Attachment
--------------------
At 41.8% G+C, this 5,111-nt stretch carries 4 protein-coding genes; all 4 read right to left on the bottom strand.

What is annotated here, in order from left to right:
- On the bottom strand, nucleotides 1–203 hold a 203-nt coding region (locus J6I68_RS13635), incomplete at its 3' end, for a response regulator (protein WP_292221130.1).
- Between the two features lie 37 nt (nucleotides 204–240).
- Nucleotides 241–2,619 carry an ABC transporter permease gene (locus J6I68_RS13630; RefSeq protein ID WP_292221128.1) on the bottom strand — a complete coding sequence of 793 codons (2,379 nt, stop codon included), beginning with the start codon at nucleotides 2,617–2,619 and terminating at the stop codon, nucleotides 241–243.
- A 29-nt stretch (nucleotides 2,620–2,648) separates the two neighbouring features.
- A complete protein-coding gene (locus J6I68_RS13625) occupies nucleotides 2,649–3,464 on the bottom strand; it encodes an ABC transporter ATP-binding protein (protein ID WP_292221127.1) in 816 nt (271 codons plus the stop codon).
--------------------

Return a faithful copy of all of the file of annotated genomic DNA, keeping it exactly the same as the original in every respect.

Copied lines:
At 41.8% G+C, this 5,111-nt stretch carries 4 protein-coding genes; all 4 read right to left on the bottom strand.

What is annotated here, in order from left to right:
- On the bottom strand, nucleotides 1–203 hold a 203-nt coding region (locus J6I68_RS13635), incomplete at its 3' end, for a response regulator (protein WP_292221130.1).
- Between the two features lie 37 nt (nucleotides 204–240).
- Nucleotides 241–2,619 carry an ABC transporter permease gene (locus J6I68_RS13630; RefSeq protein ID WP_292221128.1) on the bottom strand — a complete coding sequence of 793 codons (2,379 nt, stop codon included), beginning with the start codon at nucleotides 2,617–2,619 and terminating at the stop codon, nucleotides 241–243.
- A 29-nt stretch (nucleotides 2,620–2,648) separates the two neighbouring features.
- A complete protein-coding gene (locus J6I68_RS13625) occupies nucleotides 2,649–3,464 on the bottom strand; it encodes an ABC transporter ATP-binding protein (protein ID WP_292221127.1) in 816 nt (271 codons plus the stop codon).